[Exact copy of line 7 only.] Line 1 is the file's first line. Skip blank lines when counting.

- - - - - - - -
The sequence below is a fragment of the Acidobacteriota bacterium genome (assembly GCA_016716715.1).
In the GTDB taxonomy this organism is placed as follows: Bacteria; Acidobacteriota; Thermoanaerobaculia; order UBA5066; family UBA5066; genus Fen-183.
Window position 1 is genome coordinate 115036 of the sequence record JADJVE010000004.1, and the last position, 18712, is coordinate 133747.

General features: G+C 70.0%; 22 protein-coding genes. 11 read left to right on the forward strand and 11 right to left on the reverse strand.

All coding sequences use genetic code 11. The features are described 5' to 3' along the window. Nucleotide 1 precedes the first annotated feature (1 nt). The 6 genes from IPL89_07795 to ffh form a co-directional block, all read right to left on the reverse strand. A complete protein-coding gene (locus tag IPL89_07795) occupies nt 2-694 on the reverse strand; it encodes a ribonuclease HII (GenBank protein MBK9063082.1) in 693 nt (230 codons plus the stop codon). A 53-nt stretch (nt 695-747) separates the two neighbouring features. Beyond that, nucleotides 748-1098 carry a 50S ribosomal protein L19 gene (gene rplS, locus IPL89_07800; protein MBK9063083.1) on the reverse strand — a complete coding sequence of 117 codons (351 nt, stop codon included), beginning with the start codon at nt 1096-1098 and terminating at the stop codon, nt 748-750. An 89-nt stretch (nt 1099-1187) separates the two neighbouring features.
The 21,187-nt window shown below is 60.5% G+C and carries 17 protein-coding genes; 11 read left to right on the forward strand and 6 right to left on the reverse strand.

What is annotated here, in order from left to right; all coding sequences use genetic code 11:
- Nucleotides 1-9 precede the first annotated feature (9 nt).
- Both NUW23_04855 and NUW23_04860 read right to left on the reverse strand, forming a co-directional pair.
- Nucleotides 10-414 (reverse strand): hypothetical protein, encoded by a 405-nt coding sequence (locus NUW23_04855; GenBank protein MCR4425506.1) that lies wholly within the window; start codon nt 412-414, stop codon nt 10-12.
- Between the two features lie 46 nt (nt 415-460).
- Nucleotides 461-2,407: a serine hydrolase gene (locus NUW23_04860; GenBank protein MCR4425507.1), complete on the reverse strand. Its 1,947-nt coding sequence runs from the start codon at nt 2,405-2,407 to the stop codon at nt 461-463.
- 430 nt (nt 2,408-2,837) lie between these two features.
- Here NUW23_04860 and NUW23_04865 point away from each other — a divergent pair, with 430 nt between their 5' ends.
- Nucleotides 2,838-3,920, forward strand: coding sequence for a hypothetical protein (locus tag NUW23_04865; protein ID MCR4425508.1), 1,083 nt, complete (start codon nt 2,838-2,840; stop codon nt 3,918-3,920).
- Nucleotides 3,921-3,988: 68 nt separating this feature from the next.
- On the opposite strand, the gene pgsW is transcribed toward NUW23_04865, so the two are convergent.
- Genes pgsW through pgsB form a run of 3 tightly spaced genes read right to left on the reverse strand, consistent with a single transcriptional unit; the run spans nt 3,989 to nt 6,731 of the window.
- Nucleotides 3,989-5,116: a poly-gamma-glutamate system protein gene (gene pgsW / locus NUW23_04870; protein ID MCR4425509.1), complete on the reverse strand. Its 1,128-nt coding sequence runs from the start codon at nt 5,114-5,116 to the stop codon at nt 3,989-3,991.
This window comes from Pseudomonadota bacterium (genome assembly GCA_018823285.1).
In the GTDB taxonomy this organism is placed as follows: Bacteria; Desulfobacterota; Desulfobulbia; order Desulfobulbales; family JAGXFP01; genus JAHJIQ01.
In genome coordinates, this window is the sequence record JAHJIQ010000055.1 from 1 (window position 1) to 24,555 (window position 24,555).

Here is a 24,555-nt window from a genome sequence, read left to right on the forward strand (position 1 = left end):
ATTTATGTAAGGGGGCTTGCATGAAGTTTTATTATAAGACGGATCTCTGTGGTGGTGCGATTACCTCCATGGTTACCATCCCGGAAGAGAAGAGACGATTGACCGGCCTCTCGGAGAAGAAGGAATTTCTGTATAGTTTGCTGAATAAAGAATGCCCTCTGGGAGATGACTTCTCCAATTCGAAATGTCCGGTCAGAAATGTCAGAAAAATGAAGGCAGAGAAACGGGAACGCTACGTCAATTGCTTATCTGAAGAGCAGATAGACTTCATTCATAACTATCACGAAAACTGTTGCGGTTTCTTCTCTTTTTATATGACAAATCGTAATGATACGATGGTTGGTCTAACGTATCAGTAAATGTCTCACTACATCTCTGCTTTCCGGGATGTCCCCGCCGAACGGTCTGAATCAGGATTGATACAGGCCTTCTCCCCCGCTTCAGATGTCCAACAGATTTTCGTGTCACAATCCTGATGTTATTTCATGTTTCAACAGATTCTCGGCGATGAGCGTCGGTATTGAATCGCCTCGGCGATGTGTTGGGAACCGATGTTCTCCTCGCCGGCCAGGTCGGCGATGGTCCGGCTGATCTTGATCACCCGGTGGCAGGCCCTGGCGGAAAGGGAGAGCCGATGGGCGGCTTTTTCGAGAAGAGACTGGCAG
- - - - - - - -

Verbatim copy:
What is annotated here, in order from left to right; all coding sequences use genetic code 11: